Newt Isn't Going Anywhere, Says Newt

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He may be forecasted to suffer a double-digit loss to Mitt Romney in today's Florida primary, but Newt Gingrich isn't going anywhere. At a Tampa campaign stop Monday, Gingrich reminded supporters that "he's been left for dead before in this campaign — twice, in fact, and wrongly," writes Politico's Alexander Burns. Gingrich has vowed to stick it out until the Republican nominating convention in August, causing top Republicans heartburn. "I’m concerned that if we don’t have a nominee earlier rather than later, it could" hinder Republicans' chances of defeating President Obama, said Republican Senate Minority Whip Jon Kyl. "If they continue doing what they’ve been doing the past week, it probably wouldn’t be the best thing for the Republican nominee who eventually wins." At his most recent appearance, on Tuesday morning at a polling site in Florida, Gingrich didn't seem to be softening his rhetoric in the slightest. When asked how much longer his campaign would continue, Gingrich predicted a long road: "I would say probably six months ... unless Mitt Romney drops out earlier.” [Politico, Politico, Talking Points Memo, MSNBC]

In other campaign news:

While Florida will almost certainly go to Romney in the Tuesday primary, exit polls and county-by-county data will still be telling. Romney's margin of victory over Gingrich is important, writes Reid Epstein of Politico, as are Hispanic voters' turnout and results out of evangelical-leaning Northeast Florida. [Politico]

Obama should establish more of a link between policies that benefit the middle class and the resulting economic growth, writes the Daily Beast's Michael Tomasky. [Daily Beast]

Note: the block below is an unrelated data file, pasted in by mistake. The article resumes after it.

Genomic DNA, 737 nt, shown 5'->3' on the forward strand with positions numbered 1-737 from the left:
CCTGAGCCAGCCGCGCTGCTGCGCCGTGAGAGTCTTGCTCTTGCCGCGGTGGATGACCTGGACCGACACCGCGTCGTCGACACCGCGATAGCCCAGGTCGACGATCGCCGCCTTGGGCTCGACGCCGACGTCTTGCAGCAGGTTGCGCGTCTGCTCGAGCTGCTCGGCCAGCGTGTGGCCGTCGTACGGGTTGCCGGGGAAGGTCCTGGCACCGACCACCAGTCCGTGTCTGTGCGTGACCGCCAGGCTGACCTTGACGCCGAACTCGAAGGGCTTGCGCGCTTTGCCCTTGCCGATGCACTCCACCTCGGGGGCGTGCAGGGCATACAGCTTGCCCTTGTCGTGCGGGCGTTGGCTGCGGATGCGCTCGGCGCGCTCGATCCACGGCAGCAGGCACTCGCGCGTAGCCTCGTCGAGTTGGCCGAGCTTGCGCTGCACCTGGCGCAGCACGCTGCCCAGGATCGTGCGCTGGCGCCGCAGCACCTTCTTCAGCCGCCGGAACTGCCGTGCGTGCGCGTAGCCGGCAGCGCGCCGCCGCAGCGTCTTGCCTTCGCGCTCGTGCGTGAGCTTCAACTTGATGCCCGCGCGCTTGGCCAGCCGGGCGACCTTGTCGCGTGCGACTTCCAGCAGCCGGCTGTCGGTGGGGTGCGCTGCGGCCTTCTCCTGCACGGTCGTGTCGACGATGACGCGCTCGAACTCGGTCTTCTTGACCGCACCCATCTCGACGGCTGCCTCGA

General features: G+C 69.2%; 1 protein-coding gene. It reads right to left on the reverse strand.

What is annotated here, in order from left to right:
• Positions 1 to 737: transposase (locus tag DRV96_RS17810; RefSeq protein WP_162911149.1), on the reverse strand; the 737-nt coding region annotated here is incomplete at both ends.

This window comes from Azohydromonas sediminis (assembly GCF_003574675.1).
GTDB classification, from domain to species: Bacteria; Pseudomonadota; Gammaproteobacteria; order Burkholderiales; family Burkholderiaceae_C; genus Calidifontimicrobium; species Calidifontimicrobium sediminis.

The president raised a (whopping) combined $68 million for his campaign and the Democratic Party, according to fresh numbers out from the Federal Election Commission. [Washington Post]

On the other hand, Obama is struggling in battleground states, where his job approval numbers are sagging. [National Journal]

Romney supporters and the former Massachusetts governor himself have said that he pays closer to a 50 percent tax rate, rather than the 13.9 percent rate publicized in recent weeks. That's untrue, according to the Atlantic's Derek Thompson, who grilled four economists on double taxation and capital gains. [The Atlantic]

Romney's relentlessly negative campaigning may have hurt Gingrich, perhaps mortally, but it's taking a toll on Romney himself. In a recent Washington Post/ABC News poll, 49 percent of the respondents nationwide held an unfavorable view of him, while only 31 percent had a favorable one – a reversal from last September. [NY Times]

Not that Gingrich is taking the high road. A Gingrich-supporting robocall accuses Romney of forcing Holocaust survivors to eat non-kosher food. [Politico]